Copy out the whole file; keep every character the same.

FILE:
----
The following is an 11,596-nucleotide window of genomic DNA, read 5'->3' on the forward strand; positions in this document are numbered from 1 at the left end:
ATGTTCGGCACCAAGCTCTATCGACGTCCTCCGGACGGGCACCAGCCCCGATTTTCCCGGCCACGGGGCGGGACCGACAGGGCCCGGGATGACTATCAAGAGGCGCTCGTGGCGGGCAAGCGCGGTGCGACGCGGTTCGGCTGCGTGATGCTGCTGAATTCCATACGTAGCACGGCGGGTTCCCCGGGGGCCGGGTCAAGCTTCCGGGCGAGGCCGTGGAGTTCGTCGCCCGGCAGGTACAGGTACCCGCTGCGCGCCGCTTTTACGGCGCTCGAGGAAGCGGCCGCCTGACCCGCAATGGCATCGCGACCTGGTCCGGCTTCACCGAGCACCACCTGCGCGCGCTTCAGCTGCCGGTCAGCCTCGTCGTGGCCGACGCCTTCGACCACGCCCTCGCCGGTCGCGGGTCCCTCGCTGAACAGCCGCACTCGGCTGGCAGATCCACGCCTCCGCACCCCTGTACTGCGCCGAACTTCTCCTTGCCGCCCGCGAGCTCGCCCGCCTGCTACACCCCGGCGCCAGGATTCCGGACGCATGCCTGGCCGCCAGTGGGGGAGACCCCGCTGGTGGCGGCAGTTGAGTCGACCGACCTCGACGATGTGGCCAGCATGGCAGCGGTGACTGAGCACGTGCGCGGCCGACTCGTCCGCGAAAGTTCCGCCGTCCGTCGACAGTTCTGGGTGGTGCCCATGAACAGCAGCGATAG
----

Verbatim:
The following is an 11,596-nucleotide window of genomic DNA, read 5'->3' on the forward strand; positions in this document are numbered from 1 at the left end:
ATGTTCGGCACCAAGCTCTATCGACGTCCTCCGGACGGGCACCAGCCCCGATTTTCCCGGCCACGGGGCGGGACCGACAGGGCCCGGGATGACTATCAAGAGGCGCTCGTGGCGGGCAAGCGCGGTGCGACGCGGTTCGGCTGCGTGATGCTGCTGAATTCCATACGTAGCACGGCGGGTTCCCCGGGGGCCGGGTCAAGCTTCCGGGCGAGGCCGTGGAGTTCGTCGCCCGGCAGGTACAGGTACCCGCTGCGCGCCGCTTTTACGGCGCTCGAGGAAGCGGCCGCCTGACCCGCAATGGCATCGCGACCTGGTCCGGCTTCACCGAGCACCACCTGCGCGCGCTTCAGCTGCCGGTCAGCCTCGTCGTGGCCGACGCCTTCGACCACGCCCTCGCCGGTCGCGGGTCCCTCGCTGAACAGCCGCACTCGGCTGGCAGATCCACGCCTCCGCACCCCTGTACTGCGCCGAACTTCTCCTTGCCGCCCGCGAGCTCGCCCGCCTGCTACACCCCGGCGCCAGGATTCCGGACGCATGCCTGGCCGCCAGTGGGGGAGACCCCGCTGGTGGCGGCAGTTGAGTCGACCGACCTCGACGATGTGGCCAGCATGGCAGCGGTGACTGAGCACGTGCGCGGCCGACTCGTCCGCGAAAGTTCCGCCGTCCGTCGACAGTTCTGGGTGGTGCCCATGAACAGCAGCGATAG